packing plan

 

So you’ve found a new apartment, gone through the application process and been accepted. It feels like a huge weight has been lifted off your shoulders … until you have to start packing.

Packing is one of the most stressful parts of moving because it involves trying to stay organized while going through all of your possessions item by item. And for those of us with a particularly large number of possessions, that becomes very complicated very quickly.

If you’re moving out of your apartment in the near future, there are ways to make packing less overwhelming. Here are some tips for creating a packing plan that will keep you organized:

Mark Your Calendar

As soon as your application has been accepted, settle on a moving date and mark it on your calendar. This lets you physically see how much time you have to plan, and makes scheduling a lot easier.

Go through the calendar day-by-day until your moving date and plan specific packing projects for each day.

If either your current or future apartment complex requires you to schedule moves ahead of time, set that up as soon as possible to get the best date.

Start Early

Once you have the moving date set up, start on some of the preliminary packing projects. The more time you have for decluttering, researching movers or moving trucks, and packing inessential items (such as decorations or rarely used appliances), the less you’ll need to do on moving day.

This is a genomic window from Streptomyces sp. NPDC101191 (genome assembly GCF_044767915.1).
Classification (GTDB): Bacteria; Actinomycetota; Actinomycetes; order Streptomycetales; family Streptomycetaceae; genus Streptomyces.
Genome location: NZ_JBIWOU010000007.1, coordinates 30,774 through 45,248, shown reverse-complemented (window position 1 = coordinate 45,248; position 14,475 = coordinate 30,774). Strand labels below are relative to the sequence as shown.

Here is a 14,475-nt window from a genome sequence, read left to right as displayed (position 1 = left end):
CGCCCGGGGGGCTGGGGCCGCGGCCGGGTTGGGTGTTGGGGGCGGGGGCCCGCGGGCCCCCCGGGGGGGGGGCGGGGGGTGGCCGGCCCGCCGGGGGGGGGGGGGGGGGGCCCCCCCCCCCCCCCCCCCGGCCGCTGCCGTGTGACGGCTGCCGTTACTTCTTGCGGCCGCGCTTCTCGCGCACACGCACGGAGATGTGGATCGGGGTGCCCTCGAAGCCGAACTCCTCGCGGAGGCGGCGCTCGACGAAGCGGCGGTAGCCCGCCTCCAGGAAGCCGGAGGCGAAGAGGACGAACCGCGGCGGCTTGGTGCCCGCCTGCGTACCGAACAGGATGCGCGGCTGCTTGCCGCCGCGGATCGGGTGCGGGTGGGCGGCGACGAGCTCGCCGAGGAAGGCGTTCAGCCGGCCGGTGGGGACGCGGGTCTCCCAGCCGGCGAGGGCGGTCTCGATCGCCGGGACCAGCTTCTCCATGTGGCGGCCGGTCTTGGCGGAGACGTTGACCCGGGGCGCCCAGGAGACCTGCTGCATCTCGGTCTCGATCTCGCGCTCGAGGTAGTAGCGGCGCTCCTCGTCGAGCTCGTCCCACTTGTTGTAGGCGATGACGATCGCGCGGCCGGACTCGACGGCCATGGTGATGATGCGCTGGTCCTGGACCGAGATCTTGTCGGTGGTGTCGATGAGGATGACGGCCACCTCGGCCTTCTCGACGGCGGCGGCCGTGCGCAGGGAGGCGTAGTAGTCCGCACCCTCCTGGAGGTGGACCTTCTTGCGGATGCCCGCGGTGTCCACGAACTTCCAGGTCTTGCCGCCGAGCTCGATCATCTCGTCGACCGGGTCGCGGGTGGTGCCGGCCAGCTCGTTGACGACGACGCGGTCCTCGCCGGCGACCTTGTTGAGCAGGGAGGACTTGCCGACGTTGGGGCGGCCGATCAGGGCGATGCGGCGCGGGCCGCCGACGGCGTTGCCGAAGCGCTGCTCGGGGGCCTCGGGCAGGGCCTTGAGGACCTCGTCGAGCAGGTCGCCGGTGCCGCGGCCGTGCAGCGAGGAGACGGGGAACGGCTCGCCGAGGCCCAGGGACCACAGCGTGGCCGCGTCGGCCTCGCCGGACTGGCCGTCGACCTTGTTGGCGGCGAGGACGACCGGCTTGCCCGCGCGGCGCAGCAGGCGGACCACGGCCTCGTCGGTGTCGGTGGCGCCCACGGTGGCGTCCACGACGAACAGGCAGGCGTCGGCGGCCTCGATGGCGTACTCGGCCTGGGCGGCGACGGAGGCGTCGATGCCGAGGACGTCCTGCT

Enlist help

If you have a roommate moving with you, or friends or family that can help you, get their help as soon as you know you need it. They can help with the actual moving day or help you with the various decluttering and organizing tasks you face along the way.

Declutter and Donate

The less you have to move, the easier moving day is going to be. So before you start packing up, go room by room and decide what to save and what to get rid of. Don’t wait until you’re packing things up, because doing both at the same time can be overwhelming.

Sort through everything in each room and start getting rid of anything you don’t use. If the item is broken, stained or otherwise unusable, simply toss it. If it’s in good condition but you haven’t used it in several months, put it in a donation pile. If you didn’t even remember you had the item until you found it, put it in the donation box – you don’t need it, no matter how much you think you could justify it.

Figure Out What You Need

Once you’ve gone through everything and (hopefully) downsized, you’ll have a much better idea of how many boxes and other moving supplies you’ll be needing. Start gathering enough moving boxes or bins for each room, along with packing tape and a lot of packing paper or newspaper.

Check out your local grocery or liquor store to see if they have any extra boxes you can use to save a little money . If you have a lot of breakables, you may want to invest in some bubble wrap to keep everything perfectly safe.

Create a Packing List

No, you don’t have to make a complete packing list of all of your belongings. You should make a priority list of all the items you use most. That way, you can keep them all together and easily find them once you’re at the new apartment.